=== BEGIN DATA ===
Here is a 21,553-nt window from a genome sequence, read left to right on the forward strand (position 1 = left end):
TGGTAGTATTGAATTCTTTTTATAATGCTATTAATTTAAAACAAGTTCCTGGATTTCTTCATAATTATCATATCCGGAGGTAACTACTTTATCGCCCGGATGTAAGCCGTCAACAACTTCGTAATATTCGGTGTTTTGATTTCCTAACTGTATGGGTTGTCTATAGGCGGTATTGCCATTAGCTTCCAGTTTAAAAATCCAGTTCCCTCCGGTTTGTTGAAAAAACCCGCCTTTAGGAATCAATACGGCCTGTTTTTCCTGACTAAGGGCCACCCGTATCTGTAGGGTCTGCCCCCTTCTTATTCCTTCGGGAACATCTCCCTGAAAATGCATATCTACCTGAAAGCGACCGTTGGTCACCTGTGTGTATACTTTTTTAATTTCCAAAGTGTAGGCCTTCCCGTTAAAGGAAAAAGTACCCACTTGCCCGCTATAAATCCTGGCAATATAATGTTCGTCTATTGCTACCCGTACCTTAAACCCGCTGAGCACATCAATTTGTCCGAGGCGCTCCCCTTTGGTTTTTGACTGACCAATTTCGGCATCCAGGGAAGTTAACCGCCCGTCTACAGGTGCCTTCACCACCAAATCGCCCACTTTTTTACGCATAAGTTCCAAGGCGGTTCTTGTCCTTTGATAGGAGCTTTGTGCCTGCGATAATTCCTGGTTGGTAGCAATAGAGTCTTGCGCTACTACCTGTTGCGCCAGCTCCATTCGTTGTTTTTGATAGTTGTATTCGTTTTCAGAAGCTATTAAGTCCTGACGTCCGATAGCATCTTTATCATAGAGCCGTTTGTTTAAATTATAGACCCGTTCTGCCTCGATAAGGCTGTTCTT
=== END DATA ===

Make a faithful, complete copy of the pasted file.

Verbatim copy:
Here is a 21,553-nt window from a genome sequence, read left to right on the forward strand (position 1 = left end):
TGGTAGTATTGAATTCTTTTTATAATGCTATTAATTTAAAACAAGTTCCTGGATTTCTTCATAATTATCATATCCGGAGGTAACTACTTTATCGCCCGGATGTAAGCCGTCAACAACTTCGTAATATTCGGTGTTTTGATTTCCTAACTGTATGGGTTGTCTATAGGCGGTATTGCCATTAGCTTCCAGTTTAAAAATCCAGTTCCCTCCGGTTTGTTGAAAAAACCCGCCTTTAGGAATCAATACGGCCTGTTTTTCCTGACTAAGGGCCACCCGTATCTGTAGGGTCTGCCCCCTTCTTATTCCTTCGGGAACATCTCCCTGAAAATGCATATCTACCTGAAAGCGACCGTTGGTCACCTGTGTGTATACTTTTTTAATTTCCAAAGTGTAGGCCTTCCCGTTAAAGGAAAAAGTACCCACTTGCCCGCTATAAATCCTGGCAATATAATGTTCGTCTATTGCTACCCGTACCTTAAACCCGCTGAGCACATCAATTTGTCCGAGGCGCTCCCCTTTGGTTTTTGACTGACCAATTTCGGCATCCAGGGAAGTTAACCGCCCGTCTACAGGTGCCTTCACCACCAAATCGCCCACTTTTTTACGCATAAGTTCCAAGGCGGTTCTTGTCCTTTGATAGGAGCTTTGTGCCTGCGATAATTCCTGGTTGGTAGCAATAGAGTCTTGCGCTACTACCTGTTGCGCCAGCTCCATTCGTTGTTTTTGATAGTTGTATTCGTTTTCAGAAGCTATTAAGTCCTGACGTCCGATAGCATCTTTATCATAGAGCCGTTTGTTTAAATTATAGACCCGTTCTGCCTCGATAAGGCTGTTCTT